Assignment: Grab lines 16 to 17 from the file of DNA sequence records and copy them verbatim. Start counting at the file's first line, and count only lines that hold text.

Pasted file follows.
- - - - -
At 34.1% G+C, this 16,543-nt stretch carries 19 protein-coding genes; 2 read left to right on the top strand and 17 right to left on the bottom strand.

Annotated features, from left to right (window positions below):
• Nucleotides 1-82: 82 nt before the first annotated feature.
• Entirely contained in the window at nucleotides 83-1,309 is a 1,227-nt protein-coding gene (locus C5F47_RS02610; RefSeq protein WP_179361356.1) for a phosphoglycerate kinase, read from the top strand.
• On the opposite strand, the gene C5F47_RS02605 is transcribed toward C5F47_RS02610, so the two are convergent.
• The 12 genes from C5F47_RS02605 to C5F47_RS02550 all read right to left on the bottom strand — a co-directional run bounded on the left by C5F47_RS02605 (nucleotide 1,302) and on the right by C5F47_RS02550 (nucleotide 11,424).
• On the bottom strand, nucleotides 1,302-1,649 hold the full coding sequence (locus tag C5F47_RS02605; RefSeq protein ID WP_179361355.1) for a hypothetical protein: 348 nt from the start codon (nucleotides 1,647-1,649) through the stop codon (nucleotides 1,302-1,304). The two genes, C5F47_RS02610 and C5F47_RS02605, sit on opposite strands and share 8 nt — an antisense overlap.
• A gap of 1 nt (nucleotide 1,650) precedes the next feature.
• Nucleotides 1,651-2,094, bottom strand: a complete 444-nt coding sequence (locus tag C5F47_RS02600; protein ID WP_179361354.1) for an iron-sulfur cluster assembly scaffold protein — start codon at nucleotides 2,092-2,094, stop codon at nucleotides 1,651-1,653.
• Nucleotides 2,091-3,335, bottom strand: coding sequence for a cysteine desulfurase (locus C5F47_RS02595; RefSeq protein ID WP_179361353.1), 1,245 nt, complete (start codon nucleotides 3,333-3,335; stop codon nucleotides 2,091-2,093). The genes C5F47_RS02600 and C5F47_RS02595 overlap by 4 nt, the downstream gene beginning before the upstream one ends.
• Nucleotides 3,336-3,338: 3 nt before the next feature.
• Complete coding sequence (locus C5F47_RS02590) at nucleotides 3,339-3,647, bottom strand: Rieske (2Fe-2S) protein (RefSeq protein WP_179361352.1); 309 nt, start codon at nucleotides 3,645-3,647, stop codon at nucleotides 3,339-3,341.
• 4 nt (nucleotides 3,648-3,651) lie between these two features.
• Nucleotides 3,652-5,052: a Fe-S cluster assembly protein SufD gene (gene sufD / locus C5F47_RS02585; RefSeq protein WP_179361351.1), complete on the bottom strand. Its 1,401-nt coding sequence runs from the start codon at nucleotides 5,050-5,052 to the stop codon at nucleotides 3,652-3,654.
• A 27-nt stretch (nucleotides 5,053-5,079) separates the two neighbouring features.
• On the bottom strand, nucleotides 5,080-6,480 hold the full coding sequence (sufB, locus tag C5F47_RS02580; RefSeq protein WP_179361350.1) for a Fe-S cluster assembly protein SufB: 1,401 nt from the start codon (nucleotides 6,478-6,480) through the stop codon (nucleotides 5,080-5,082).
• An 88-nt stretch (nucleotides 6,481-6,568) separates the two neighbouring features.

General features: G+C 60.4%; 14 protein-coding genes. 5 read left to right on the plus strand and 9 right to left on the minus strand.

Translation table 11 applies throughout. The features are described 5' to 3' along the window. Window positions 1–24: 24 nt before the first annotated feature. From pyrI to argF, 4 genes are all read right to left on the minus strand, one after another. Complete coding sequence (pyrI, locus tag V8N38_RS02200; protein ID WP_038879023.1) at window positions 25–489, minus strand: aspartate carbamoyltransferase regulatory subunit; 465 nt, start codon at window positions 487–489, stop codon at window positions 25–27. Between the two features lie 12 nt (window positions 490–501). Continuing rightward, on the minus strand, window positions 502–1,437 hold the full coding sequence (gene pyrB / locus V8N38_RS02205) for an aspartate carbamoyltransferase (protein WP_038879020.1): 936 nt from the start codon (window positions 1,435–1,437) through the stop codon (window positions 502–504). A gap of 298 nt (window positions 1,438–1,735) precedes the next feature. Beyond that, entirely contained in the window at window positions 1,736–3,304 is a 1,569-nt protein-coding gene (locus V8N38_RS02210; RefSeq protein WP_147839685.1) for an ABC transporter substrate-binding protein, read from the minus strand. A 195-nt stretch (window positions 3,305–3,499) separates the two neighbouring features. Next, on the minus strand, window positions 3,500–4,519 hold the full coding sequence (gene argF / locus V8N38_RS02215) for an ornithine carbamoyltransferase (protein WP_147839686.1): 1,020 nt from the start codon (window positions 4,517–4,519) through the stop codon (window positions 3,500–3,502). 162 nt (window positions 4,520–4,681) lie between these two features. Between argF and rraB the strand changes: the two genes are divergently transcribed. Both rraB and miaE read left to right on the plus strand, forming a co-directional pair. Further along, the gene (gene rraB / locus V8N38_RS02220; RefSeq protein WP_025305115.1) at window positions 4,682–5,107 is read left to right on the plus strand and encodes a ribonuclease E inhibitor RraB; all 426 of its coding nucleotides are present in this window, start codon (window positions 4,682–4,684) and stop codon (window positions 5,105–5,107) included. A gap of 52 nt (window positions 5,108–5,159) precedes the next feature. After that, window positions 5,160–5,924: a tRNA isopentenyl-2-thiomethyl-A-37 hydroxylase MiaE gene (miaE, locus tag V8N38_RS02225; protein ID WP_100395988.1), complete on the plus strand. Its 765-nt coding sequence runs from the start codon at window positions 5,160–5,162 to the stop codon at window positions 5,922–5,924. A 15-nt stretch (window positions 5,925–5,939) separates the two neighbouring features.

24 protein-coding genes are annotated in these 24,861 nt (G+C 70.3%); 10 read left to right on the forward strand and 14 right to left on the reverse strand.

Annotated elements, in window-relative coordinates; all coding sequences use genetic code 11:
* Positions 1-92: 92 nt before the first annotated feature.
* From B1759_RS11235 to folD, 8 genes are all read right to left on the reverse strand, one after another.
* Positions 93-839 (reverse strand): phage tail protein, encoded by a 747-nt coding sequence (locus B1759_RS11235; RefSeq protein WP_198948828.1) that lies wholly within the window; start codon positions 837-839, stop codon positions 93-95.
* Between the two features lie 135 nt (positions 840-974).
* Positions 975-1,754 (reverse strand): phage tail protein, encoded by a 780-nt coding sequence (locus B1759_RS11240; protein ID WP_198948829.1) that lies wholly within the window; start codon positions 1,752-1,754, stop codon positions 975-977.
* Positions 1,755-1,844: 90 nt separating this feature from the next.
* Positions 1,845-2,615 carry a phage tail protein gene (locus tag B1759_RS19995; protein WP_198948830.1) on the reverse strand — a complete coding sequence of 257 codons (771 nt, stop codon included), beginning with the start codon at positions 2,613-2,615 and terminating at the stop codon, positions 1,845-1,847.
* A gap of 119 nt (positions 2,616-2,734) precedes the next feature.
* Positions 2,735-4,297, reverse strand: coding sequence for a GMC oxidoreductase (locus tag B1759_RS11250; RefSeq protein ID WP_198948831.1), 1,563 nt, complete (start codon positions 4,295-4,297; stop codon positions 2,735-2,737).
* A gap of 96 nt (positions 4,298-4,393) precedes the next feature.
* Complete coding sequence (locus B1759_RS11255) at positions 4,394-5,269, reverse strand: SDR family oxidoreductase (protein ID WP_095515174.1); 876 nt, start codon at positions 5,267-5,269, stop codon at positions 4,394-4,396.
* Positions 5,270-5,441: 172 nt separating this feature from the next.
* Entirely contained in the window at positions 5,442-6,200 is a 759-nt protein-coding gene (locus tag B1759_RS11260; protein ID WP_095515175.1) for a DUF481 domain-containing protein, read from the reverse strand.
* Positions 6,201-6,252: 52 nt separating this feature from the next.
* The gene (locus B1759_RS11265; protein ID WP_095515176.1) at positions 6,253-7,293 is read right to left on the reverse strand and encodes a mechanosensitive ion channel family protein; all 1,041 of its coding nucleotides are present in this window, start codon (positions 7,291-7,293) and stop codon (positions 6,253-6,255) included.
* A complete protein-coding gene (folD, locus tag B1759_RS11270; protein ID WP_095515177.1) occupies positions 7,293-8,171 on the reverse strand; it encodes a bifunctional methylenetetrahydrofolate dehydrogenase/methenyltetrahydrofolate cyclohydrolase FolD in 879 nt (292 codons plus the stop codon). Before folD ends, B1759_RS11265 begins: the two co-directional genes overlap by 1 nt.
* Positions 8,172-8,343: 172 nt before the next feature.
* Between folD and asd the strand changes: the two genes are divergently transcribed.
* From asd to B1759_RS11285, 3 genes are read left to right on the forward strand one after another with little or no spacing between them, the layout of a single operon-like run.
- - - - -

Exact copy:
• On the bottom strand, nucleotides 5,080-6,480 hold the full coding sequence (sufB, locus tag C5F47_RS02580; RefSeq protein WP_179361350.1) for a Fe-S cluster assembly protein SufB: 1,401 nt from the start codon (nucleotides 6,478-6,480) through the stop codon (nucleotides 5,080-5,082).
• An 88-nt stretch (nucleotides 6,481-6,568) separates the two neighbouring features.